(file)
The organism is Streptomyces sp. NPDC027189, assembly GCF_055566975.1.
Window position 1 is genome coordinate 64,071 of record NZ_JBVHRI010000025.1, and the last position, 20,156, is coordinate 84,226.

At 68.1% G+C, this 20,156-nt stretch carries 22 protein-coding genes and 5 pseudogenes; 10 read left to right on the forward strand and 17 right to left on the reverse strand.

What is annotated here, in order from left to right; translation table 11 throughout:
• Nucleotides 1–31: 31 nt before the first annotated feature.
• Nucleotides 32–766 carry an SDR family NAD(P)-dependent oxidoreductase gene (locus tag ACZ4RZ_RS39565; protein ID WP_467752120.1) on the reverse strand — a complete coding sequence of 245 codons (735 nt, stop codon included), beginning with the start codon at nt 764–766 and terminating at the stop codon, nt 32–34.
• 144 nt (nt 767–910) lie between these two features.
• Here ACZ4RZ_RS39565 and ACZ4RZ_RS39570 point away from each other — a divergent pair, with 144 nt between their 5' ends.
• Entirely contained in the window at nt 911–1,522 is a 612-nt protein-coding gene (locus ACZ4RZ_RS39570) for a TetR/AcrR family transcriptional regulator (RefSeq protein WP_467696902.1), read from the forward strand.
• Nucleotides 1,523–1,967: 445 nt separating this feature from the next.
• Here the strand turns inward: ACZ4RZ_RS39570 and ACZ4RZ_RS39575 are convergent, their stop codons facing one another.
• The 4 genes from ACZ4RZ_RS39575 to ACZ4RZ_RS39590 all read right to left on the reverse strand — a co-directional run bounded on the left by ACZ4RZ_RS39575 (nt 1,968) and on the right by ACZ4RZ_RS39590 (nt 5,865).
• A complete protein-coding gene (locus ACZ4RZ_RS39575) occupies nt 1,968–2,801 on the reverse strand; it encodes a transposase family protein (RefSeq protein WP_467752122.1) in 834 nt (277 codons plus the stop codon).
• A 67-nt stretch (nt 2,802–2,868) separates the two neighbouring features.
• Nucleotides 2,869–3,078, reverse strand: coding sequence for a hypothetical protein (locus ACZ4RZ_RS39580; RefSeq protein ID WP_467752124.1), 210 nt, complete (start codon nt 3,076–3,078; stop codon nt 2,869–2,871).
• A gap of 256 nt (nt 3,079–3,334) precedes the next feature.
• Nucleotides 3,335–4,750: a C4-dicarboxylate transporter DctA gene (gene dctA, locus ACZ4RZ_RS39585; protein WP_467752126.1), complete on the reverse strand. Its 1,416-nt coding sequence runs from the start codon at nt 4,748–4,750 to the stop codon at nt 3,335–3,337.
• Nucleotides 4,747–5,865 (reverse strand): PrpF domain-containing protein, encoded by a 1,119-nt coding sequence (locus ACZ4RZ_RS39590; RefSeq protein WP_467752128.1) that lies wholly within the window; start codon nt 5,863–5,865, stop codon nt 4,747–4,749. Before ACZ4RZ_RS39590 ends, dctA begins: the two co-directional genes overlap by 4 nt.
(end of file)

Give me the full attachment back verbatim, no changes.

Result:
The organism is Streptomyces sp. NPDC027189, assembly GCF_055566975.1.
Window position 1 is genome coordinate 64,071 of record NZ_JBVHRI010000025.1, and the last position, 20,156, is coordinate 84,226.

At 68.1% G+C, this 20,156-nt stretch carries 22 protein-coding genes and 5 pseudogenes; 10 read left to right on the forward strand and 17 right to left on the reverse strand.

What is annotated here, in order from left to right; translation table 11 throughout:
• Nucleotides 1–31: 31 nt before the first annotated feature.
• Nucleotides 32–766 carry an SDR family NAD(P)-dependent oxidoreductase gene (locus tag ACZ4RZ_RS39565; protein ID WP_467752120.1) on the reverse strand — a complete coding sequence of 245 codons (735 nt, stop codon included), beginning with the start codon at nt 764–766 and terminating at the stop codon, nt 32–34.
• 144 nt (nt 767–910) lie between these two features.
• Here ACZ4RZ_RS39565 and ACZ4RZ_RS39570 point away from each other — a divergent pair, with 144 nt between their 5' ends.
• Entirely contained in the window at nt 911–1,522 is a 612-nt protein-coding gene (locus ACZ4RZ_RS39570) for a TetR/AcrR family transcriptional regulator (RefSeq protein WP_467696902.1), read from the forward strand.
• Nucleotides 1,523–1,967: 445 nt separating this feature from the next.
• Here the strand turns inward: ACZ4RZ_RS39570 and ACZ4RZ_RS39575 are convergent, their stop codons facing one another.
• The 4 genes from ACZ4RZ_RS39575 to ACZ4RZ_RS39590 all read right to left on the reverse strand — a co-directional run bounded on the left by ACZ4RZ_RS39575 (nt 1,968) and on the right by ACZ4RZ_RS39590 (nt 5,865).
• A complete protein-coding gene (locus ACZ4RZ_RS39575) occupies nt 1,968–2,801 on the reverse strand; it encodes a transposase family protein (RefSeq protein WP_467752122.1) in 834 nt (277 codons plus the stop codon).
• A 67-nt stretch (nt 2,802–2,868) separates the two neighbouring features.
• Nucleotides 2,869–3,078, reverse strand: coding sequence for a hypothetical protein (locus ACZ4RZ_RS39580; RefSeq protein ID WP_467752124.1), 210 nt, complete (start codon nt 3,076–3,078; stop codon nt 2,869–2,871).
• A gap of 256 nt (nt 3,079–3,334) precedes the next feature.
• Nucleotides 3,335–4,750: a C4-dicarboxylate transporter DctA gene (gene dctA, locus ACZ4RZ_RS39585; protein WP_467752126.1), complete on the reverse strand. Its 1,416-nt coding sequence runs from the start codon at nt 4,748–4,750 to the stop codon at nt 3,335–3,337.
• Nucleotides 4,747–5,865 (reverse strand): PrpF domain-containing protein, encoded by a 1,119-nt coding sequence (locus ACZ4RZ_RS39590; RefSeq protein WP_467752128.1) that lies wholly within the window; start codon nt 5,863–5,865, stop codon nt 4,747–4,749. Before ACZ4RZ_RS39590 ends, dctA begins: the two co-directional genes overlap by 4 nt.